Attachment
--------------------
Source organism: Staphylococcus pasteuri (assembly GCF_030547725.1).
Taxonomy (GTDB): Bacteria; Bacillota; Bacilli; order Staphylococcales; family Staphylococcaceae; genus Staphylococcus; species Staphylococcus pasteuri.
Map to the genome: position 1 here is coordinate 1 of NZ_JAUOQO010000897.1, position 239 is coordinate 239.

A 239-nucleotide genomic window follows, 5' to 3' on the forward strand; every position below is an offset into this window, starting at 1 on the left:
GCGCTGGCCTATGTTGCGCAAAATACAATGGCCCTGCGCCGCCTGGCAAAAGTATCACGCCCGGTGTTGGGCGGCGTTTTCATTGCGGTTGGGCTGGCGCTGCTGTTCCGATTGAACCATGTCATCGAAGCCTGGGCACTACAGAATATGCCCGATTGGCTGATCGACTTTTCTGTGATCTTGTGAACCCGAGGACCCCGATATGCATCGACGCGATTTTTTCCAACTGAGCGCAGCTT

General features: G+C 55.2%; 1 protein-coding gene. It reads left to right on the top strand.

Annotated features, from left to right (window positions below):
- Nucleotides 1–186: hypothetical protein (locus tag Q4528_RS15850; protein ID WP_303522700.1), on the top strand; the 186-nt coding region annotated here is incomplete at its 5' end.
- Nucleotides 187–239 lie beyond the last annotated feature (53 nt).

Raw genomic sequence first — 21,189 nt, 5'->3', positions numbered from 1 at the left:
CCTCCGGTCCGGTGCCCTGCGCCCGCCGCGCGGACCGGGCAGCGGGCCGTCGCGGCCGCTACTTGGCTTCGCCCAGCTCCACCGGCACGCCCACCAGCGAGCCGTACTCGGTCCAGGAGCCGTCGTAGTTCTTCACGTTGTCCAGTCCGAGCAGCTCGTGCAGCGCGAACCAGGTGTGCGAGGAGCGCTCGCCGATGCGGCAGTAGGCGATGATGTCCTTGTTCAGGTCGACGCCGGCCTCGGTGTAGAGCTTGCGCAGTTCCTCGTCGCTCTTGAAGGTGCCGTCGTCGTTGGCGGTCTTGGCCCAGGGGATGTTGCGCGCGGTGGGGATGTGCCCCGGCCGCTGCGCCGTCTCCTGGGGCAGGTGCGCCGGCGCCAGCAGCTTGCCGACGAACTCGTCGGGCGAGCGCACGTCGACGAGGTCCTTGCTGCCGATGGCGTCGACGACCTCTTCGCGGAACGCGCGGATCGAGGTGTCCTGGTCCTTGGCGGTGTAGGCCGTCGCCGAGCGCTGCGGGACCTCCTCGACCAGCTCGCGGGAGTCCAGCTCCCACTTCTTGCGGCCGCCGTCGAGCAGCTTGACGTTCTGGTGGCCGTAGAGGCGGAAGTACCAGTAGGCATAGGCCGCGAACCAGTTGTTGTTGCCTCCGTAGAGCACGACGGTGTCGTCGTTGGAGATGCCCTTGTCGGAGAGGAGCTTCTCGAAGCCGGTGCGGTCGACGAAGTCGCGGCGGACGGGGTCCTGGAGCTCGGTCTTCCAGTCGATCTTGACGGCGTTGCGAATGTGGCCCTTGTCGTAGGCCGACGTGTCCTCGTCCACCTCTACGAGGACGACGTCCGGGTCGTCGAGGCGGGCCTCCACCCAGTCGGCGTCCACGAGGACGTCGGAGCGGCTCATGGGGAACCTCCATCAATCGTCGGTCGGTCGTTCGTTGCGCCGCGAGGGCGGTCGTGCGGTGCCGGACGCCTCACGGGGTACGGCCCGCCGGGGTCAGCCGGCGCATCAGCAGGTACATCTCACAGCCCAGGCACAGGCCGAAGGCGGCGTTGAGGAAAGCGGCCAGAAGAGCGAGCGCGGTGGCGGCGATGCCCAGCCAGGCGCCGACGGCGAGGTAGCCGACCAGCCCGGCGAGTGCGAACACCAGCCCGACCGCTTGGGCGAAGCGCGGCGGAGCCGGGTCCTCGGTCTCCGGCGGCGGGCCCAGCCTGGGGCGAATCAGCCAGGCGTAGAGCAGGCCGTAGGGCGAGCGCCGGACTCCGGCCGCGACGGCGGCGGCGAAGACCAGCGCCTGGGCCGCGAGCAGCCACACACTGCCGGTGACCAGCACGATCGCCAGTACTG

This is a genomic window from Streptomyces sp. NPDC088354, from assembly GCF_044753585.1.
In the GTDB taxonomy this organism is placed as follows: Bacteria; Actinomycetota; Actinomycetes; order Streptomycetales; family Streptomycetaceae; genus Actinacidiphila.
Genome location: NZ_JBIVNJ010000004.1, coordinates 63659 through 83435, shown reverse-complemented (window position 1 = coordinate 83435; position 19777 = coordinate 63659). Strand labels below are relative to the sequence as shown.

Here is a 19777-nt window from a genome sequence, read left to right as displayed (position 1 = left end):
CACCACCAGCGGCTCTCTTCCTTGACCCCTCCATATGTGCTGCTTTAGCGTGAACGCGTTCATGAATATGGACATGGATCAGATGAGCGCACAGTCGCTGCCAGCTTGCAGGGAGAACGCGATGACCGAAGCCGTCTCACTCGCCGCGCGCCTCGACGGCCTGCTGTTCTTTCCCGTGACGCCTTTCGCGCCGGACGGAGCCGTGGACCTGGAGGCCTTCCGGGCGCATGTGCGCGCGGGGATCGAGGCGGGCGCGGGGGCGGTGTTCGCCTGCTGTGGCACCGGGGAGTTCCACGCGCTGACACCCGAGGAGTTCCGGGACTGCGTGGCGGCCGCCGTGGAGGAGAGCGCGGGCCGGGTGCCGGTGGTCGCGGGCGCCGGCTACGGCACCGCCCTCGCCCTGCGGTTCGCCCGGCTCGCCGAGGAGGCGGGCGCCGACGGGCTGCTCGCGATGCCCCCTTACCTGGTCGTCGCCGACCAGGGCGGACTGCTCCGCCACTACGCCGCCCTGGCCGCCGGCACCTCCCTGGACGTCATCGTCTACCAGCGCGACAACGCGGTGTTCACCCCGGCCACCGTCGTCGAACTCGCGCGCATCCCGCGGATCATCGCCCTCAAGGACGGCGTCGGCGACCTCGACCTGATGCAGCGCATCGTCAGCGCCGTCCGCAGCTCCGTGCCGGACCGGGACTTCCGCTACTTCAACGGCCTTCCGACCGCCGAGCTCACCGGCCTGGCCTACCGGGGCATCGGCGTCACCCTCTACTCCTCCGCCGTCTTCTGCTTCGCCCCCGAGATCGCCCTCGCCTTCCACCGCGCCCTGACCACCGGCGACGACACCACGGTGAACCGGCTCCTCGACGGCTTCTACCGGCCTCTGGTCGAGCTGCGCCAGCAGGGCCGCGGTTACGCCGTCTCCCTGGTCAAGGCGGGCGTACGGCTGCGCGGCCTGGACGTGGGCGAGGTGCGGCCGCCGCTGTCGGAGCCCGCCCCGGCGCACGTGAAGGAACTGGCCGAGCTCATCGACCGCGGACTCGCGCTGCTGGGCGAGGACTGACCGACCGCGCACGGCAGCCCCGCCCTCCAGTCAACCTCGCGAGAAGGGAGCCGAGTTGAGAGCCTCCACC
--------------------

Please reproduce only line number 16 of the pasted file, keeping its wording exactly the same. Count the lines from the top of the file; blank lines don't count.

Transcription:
CACCACCAGCGGCTCTCTTCCTTGACCCCTCCATATGTGCTGCTTTAGCGTGAACGCGTTCATGAATATGGACATGGATCAGATGAGCGCACAGTCGCTGCCAGCTTGCAGGGAGAACGCGATGACCGAAGCCGTCTCACTCGCCGCGCGCCTCGACGGCCTGCTGTTCTTTCCCGTGACGCCTTTCGCGCCGGACGGAGCCGTGGACCTGGAGGCCTTCCGGGCGCATGTGCGCGCGGGGATCGAGGCGGGCGCGGGGGCGGTGTTCGCCTGCTGTGGCACCGGGGAGTTCCACGCGCTGACACCCGAGGAGTTCCGGGACTGCGTGGCGGCCGCCGTGGAGGAGAGCGCGGGCCGGGTGCCGGTGGTCGCGGGCGCCGGCTACGGCACCGCCCTCGCCCTGCGGTTCGCCCGGCTCGCCGAGGAGGCGGGCGCCGACGGGCTGCTCGCGATGCCCCCTTACCTGGTCGTCGCCGACCAGGGCGGACTGCTCCGCCACTACGCCGCCCTGGCCGCCGGCACCTCCCTGGACGTCATCGTCTACCAGCGCGACAACGCGGTGTTCACCCCGGCCACCGTCGTCGAACTCGCGCGCATCCCGCGGATCATCGCCCTCAAGGACGGCGTCGGCGACCTCGACCTGATGCAGCGCATCGTCAGCGCCGTCCGCAGCTCCGTGCCGGACCGGGACTTCCGCTACTTCAACGGCCTTCCGACCGCCGAGCTCACCGGCCTGGCCTACCGGGGCATCGGCGTCACCCTCTACTCCTCCGCCGTCTTCTGCTTCGCCCCCGAGATCGCCCTCGCCTTCCACCGCGCCCTGACCACCGGCGACGACACCACGGTGAACCGGCTCCTCGACGGCTTCTACCGGCCTCTGGTCGAGCTGCGCCAGCAGGGCCGCGGTTACGCCGTCTCCCTGGTCAAGGCGGGCGTACGGCTGCGCGGCCTGGACGTGGGCGAGGTGCGGCCGCCGCTGTCGGAGCCCGCCCCGGCGCACGTGAAGGAACTGGCCGAGCTCATCGACCGCGGACTCGCGCTGCTGGGCGAGGACTGACCGACCGCGCACGGCAGCCCCGCCCTCCAGTCAACCTCGCGAGAAGGGAGCCGAGTTGAGAGCCTCCACC